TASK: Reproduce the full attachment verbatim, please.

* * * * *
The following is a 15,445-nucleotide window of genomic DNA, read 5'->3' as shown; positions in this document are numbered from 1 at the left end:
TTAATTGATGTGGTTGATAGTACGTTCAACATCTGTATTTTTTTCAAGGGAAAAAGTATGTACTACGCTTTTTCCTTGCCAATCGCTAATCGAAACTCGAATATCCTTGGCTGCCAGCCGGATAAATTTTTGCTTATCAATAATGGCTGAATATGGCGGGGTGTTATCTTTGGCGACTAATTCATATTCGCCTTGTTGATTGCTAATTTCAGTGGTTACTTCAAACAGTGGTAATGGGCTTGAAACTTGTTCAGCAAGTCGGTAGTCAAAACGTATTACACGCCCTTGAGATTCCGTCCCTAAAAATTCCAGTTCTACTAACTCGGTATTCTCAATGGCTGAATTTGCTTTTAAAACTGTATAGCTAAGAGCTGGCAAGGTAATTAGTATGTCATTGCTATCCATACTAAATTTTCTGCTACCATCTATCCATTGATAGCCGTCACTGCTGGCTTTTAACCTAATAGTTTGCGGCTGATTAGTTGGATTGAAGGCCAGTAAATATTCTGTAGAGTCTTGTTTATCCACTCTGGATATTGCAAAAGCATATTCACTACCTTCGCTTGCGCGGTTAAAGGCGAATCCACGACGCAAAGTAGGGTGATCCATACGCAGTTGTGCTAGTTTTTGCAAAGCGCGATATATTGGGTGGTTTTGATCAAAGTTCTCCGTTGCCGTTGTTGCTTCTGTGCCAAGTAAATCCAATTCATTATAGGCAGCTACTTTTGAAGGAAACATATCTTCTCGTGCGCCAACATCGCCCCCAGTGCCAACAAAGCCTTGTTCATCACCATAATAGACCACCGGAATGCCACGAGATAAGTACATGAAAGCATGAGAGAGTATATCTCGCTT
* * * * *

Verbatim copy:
The following is a 15,445-nucleotide window of genomic DNA, read 5'->3' as shown; positions in this document are numbered from 1 at the left end:
TTAATTGATGTGGTTGATAGTACGTTCAACATCTGTATTTTTTTCAAGGGAAAAAGTATGTACTACGCTTTTTCCTTGCCAATCGCTAATCGAAACTCGAATATCCTTGGCTGCCAGCCGGATAAATTTTTGCTTATCAATAATGGCTGAATATGGCGGGGTGTTATCTTTGGCGACTAATTCATATTCGCCTTGTTGATTGCTAATTTCAGTGGTTACTTCAAACAGTGGTAATGGGCTTGAAACTTGTTCAGCAAGTCGGTAGTCAAAACGTATTACACGCCCTTGAGATTCCGTCCCTAAAAATTCCAGTTCTACTAACTCGGTATTCTCAATGGCTGAATTTGCTTTTAAAACTGTATAGCTAAGAGCTGGCAAGGTAATTAGTATGTCATTGCTATCCATACTAAATTTTCTGCTACCATCTATCCATTGATAGCCGTCACTGCTGGCTTTTAACCTAATAGTTTGCGGCTGATTAGTTGGATTGAAGGCCAGTAAATATTCTGTAGAGTCTTGTTTATCCACTCTGGATATTGCAAAAGCATATTCACTACCTTCGCTTGCGCGGTTAAAGGCGAATCCACGACGCAAAGTAGGGTGATCCATACGCAGTTGTGCTAGTTTTTGCAAAGCGCGATATATTGGGTGGTTTTGATCAAAGTTCTCCGTTGCCGTTGTTGCTTCTGTGCCAAGTAAATCCAATTCATTATAGGCAGCTACTTTTGAAGGAAACATATCTTCTCGTGCGCCAACATCGCCCCCAGTGCCAACAAAGCCTTGTTCATCACCATAATAGACCACCGGAATGCCACGAGATAAGTACATGAAAGCATGAGAGAGTATATCTCGCTT